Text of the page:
It’s been a thrilling week – I’ve finally booked my next trip to India! Tickets are confirmed for November – I will be arriving on November 1, and staying until December 6. And not only me, but the best of the group is reuniting. My mother, Sandy, and two of my best friends, Jody and Nancy, are joining me from our last trip in 2012. Also, my daughter is finally returning to India with me, after 8 long years!
My boyfriend Keith is going with me, Nancy is also taking her daughter, and one of my best friends – with whom I shared my first trip to India back in 2005 – Kathleen, is going!
With all these wonderful friends and family, who love these kids and India as I do and continue to support them, the trip can’t be anything but wonderful.
November still seems a long way off, and now that the tickets are booked I can hardly wait to get back to see Santosh (with whom I Skype regularly), Papa and Mama, Daina and all the children at Choudwar.
We will, as always, be collecting donations between now and then. I have set up an automatic monthly deposit into the donation fund, and several others are doing this as well. All donations, like the times before, will be used on the ground in India to buy needed supplies for the kids such as books, clothing, living supplies, mosquito netting, etc.
Every little bit helps! From $5 even, it’s amazing how it all adds up and what a long way it can go.
As always, I appreciate your support. Donate here if you feel so compelled!
Dreaming of India,
As we become immersed in the winter holiday season, my thoughts always jump across the ocean to my kids in India. It was just a year ago, November 2012, when I was there with them. It seems a lifetime ago, and so far away. I wish I could visit them many times a year; I miss them so much, and think of them constantly. It was these children who inspired me to write this book about them – their plight and their lives and their promise.
These kids first came into my life in 2005. From that first night I was there, they stole my heart with their laughter, their joy, their mischief, their love – they asked nothing from me, except to be there with them. The Sahoos, who run the orphanage and have dedicated their entire lives to these children, have become my Indian Papa and Mama. They are simply amazing. And in all these years, all my visits, they have never once asked for money from me. Not a dime. I have raised money and donated and bought things of course, but they have never asked anything of me except my love. Not once.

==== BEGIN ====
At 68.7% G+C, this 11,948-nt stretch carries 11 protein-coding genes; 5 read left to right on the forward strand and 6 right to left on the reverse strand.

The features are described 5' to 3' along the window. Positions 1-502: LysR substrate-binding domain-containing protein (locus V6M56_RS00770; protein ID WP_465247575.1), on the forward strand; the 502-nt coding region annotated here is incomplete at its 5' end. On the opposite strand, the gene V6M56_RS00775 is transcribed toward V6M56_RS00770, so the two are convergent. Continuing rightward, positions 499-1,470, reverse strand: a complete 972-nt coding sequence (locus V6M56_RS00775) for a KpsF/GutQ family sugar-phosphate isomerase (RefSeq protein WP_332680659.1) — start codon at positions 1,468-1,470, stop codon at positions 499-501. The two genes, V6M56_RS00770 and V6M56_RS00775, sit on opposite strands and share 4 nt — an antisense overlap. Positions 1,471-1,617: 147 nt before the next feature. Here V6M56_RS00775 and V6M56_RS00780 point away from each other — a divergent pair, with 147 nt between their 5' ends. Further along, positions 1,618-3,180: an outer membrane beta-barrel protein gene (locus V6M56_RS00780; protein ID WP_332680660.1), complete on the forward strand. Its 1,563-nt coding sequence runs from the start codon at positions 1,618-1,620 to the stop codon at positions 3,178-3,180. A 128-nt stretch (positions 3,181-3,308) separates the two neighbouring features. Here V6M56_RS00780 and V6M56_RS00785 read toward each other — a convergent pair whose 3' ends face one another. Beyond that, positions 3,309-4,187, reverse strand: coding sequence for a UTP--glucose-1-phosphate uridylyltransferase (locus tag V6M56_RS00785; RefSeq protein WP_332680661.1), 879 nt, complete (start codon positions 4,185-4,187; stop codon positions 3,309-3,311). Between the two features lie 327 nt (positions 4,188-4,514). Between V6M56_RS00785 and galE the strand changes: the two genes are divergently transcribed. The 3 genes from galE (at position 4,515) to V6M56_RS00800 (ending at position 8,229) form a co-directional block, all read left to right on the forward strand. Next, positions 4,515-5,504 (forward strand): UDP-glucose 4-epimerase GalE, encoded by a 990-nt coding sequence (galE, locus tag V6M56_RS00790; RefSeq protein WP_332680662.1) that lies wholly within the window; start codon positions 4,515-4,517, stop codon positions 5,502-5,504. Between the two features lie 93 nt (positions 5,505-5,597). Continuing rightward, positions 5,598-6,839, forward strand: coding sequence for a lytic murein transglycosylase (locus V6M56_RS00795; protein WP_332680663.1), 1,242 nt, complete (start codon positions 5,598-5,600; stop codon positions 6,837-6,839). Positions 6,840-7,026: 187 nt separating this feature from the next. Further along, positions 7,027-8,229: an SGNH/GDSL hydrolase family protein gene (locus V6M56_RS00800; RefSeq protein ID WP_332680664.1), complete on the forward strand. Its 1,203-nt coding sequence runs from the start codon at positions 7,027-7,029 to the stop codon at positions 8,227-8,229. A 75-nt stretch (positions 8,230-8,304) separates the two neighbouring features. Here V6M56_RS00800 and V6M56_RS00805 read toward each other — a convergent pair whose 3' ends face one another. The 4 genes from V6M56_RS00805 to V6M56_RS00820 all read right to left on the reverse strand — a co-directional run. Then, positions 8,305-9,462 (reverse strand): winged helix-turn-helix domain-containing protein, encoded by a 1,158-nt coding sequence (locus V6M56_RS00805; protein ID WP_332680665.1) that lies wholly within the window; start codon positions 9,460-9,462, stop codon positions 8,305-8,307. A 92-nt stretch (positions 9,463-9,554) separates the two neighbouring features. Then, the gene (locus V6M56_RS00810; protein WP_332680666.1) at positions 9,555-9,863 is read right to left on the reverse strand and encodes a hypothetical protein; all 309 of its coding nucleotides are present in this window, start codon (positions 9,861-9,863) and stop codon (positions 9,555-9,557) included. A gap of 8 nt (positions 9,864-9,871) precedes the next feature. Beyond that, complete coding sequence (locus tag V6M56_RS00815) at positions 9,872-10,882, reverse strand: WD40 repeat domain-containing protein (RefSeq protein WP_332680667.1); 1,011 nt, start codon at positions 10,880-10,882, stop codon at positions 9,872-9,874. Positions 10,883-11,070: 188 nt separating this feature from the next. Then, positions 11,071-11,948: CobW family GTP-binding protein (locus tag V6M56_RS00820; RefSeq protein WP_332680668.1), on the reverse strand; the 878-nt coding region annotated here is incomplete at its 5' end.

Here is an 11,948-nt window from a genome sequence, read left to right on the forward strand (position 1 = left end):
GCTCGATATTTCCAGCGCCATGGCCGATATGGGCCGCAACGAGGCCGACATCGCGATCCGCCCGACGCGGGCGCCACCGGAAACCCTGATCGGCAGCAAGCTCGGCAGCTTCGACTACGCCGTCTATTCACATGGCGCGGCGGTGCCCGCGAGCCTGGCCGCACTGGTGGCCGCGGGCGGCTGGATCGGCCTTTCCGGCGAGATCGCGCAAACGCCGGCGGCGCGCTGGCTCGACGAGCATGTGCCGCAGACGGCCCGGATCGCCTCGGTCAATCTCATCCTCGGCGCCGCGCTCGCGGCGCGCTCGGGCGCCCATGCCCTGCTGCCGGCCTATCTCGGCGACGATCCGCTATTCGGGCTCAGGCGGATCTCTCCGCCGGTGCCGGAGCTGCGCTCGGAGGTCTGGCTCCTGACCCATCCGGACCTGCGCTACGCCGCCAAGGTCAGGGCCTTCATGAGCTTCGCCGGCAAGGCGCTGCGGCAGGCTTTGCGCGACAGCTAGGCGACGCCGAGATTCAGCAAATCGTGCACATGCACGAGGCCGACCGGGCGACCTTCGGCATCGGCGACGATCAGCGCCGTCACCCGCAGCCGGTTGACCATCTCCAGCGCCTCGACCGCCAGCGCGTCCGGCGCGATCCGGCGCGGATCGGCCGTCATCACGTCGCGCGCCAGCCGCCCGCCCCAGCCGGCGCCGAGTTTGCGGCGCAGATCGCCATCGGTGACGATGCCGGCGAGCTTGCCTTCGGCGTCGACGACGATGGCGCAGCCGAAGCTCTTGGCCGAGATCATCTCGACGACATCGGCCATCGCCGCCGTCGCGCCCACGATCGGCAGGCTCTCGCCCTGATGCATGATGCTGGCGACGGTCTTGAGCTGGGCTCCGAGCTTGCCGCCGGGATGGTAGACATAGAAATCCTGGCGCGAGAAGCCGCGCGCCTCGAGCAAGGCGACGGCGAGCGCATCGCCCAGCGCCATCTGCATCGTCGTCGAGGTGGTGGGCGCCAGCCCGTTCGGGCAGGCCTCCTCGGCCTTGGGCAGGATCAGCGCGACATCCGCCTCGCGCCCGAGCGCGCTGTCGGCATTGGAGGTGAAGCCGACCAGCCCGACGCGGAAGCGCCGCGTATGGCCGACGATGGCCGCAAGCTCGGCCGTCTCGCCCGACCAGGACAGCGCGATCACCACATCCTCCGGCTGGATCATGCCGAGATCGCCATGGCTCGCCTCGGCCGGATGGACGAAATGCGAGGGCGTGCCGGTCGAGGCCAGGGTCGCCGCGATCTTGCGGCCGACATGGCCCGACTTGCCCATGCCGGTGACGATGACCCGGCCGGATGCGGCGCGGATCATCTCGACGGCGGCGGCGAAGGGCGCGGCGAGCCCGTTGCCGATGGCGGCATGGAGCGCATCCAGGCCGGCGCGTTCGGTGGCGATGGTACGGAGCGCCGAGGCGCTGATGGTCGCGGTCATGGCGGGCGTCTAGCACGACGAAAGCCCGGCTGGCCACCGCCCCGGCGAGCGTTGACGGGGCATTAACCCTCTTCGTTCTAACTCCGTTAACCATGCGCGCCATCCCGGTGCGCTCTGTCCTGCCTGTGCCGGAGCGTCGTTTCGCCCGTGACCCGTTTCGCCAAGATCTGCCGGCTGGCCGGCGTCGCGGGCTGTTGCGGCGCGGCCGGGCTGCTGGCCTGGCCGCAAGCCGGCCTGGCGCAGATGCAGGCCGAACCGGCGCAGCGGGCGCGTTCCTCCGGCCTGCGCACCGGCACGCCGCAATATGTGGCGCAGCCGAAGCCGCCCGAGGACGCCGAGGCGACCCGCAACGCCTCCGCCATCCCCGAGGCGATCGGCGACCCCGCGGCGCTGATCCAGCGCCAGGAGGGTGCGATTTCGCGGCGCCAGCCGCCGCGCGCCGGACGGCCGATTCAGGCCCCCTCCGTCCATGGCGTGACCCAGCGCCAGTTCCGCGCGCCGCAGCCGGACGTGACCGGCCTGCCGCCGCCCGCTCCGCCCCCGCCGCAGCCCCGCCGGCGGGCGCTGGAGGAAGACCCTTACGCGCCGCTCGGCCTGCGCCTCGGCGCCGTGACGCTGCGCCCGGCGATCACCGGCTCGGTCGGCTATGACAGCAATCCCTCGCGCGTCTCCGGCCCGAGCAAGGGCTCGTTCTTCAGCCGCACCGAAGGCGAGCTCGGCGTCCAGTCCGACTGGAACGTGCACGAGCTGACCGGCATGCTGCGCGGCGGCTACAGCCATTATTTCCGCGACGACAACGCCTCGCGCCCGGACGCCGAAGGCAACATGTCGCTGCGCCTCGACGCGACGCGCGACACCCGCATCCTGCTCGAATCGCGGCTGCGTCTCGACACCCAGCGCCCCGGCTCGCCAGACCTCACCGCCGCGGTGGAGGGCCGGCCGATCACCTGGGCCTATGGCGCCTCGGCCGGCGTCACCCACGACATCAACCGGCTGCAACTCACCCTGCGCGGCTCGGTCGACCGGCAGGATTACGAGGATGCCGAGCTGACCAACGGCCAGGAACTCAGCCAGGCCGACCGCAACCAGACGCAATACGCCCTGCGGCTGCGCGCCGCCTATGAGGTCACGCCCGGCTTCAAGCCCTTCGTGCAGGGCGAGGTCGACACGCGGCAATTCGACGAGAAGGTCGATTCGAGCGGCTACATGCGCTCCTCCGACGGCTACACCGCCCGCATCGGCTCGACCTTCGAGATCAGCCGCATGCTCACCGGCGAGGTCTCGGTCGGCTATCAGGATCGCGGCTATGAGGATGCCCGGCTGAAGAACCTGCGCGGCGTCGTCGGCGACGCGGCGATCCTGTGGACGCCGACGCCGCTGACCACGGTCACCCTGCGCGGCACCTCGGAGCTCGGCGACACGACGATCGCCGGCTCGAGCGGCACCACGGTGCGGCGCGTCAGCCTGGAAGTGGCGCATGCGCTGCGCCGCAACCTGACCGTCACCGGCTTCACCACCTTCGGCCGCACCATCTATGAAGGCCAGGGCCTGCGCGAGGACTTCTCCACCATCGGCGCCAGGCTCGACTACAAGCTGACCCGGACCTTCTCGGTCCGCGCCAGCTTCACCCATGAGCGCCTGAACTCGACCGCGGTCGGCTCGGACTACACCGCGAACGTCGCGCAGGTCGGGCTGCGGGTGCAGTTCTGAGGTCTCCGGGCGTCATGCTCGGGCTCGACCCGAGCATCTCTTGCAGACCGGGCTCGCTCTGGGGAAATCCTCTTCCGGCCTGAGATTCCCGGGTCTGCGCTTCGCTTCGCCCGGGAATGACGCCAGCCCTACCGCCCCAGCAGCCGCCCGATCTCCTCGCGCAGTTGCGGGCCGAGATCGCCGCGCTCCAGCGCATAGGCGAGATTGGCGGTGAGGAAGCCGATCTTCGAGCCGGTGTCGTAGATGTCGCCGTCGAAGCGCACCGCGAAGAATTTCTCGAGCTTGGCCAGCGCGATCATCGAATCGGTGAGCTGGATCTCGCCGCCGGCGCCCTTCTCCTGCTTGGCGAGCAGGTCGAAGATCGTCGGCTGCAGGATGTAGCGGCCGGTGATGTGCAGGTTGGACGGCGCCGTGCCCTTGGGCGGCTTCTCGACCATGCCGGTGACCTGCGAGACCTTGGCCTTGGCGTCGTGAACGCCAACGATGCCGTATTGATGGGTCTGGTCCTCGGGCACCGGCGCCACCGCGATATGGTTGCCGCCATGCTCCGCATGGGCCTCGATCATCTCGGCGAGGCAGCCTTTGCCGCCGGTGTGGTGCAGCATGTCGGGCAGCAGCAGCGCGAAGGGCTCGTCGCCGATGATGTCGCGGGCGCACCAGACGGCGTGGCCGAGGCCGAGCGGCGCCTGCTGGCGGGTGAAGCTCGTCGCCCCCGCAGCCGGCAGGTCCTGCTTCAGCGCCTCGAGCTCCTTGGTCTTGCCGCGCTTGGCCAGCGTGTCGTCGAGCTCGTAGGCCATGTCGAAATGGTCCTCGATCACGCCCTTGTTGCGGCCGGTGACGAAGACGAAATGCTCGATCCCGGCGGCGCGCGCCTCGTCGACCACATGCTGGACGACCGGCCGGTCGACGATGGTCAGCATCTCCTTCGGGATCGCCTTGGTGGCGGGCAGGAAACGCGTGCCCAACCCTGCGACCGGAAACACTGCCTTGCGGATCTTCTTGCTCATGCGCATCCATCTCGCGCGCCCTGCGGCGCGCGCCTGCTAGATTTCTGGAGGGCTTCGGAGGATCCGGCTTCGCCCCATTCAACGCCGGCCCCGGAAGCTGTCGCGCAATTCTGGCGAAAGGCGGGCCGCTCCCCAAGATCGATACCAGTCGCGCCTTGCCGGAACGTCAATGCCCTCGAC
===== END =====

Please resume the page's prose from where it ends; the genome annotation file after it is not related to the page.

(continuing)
Over the past nearly nine years I have watched these kids grow, from toddlers into adolescents; from adolescents into young men and women. Some, like Santa and Rashikanta, have left the orphanage and gone on to college and work. My Santosh, who was taken out of the orphanage several years ago by his father, lives two hours away in Konark where he has a good life with a wonderful guardian, Pravat, and works in the market at the Sun Temple. He’s a young man now, and we keep up constantly on the internet and via skype calls. He is my son – only one who is too far away.
I will never turn my back on any of them. Too many people have already.
First, for many of them, were their own parents. Although there are true orphans here, whose parents have died – far too many of them are orphaned by poverty, given up by their parents, runaways, taken from abusive homes or even worse. Some were simply abandoned at birth, or victims of child labor.
They have also been abandoned by others who have come through and helped for a while, or promised help, only to leave along the way for various reasons. A lack of agreement over where the money is to be spent, a lack of understanding between American board members and Indian orphanage directors. Some people simply fade away and lose interest, or give up because everything doesn’t go exactly how and when they want it to. These kids get abandoned over and over, in different ways.
As long as I am alive, I will never be one of them.